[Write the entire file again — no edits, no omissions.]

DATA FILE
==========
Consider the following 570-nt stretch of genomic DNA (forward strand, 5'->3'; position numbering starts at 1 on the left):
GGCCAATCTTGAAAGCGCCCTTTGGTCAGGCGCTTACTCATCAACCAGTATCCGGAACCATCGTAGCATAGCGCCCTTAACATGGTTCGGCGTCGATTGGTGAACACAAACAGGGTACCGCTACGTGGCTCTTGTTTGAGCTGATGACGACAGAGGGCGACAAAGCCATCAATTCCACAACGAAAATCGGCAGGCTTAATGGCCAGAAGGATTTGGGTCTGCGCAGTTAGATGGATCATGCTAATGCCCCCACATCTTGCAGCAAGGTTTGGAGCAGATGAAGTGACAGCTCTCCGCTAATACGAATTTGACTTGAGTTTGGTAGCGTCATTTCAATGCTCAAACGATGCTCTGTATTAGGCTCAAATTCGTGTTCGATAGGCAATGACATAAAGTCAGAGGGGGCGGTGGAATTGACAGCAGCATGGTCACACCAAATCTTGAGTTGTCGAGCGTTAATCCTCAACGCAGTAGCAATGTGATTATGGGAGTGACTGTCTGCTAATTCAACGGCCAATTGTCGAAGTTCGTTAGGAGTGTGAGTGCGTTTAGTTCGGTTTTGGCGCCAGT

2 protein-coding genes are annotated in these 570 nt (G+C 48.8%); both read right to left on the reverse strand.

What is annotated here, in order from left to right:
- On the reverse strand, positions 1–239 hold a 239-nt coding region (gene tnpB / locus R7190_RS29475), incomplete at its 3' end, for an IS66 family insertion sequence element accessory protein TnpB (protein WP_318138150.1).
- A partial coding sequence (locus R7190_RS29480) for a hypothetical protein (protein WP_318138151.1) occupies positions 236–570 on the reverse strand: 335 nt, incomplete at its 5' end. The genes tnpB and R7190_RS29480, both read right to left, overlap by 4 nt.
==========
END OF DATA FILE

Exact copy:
Consider the following 570-nt stretch of genomic DNA (forward strand, 5'->3'; position numbering starts at 1 on the left):
GGCCAATCTTGAAAGCGCCCTTTGGTCAGGCGCTTACTCATCAACCAGTATCCGGAACCATCGTAGCATAGCGCCCTTAACATGGTTCGGCGTCGATTGGTGAACACAAACAGGGTACCGCTACGTGGCTCTTGTTTGAGCTGATGACGACAGAGGGCGACAAAGCCATCAATTCCACAACGAAAATCGGCAGGCTTAATGGCCAGAAGGATTTGGGTCTGCGCAGTTAGATGGATCATGCTAATGCCCCCACATCTTGCAGCAAGGTTTGGAGCAGATGAAGTGACAGCTCTCCGCTAATACGAATTTGACTTGAGTTTGGTAGCGTCATTTCAATGCTCAAACGATGCTCTGTATTAGGCTCAAATTCGTGTTCGATAGGCAATGACATAAAGTCAGAGGGGGCGGTGGAATTGACAGCAGCATGGTCACACCAAATCTTGAGTTGTCGAGCGTTAATCCTCAACGCAGTAGCAATGTGATTATGGGAGTGACTGTCTGCTAATTCAACGGCCAATTGTCGAAGTTCGTTAGGAGTGTGAGTGCGTTTAGTTCGGTTTTGGCGCCAGT

2 protein-coding genes are annotated in these 570 nt (G+C 48.8%); both read right to left on the reverse strand.

What is annotated here, in order from left to right:
- On the reverse strand, positions 1–239 hold a 239-nt coding region (gene tnpB / locus R7190_RS29475), incomplete at its 3' end, for an IS66 family insertion sequence element accessory protein TnpB (protein WP_318138150.1).
- A partial coding sequence (locus R7190_RS29480) for a hypothetical protein (protein WP_318138151.1) occupies positions 236–570 on the reverse strand: 335 nt, incomplete at its 5' end. The genes tnpB and R7190_RS29480, both read right to left, overlap by 4 nt.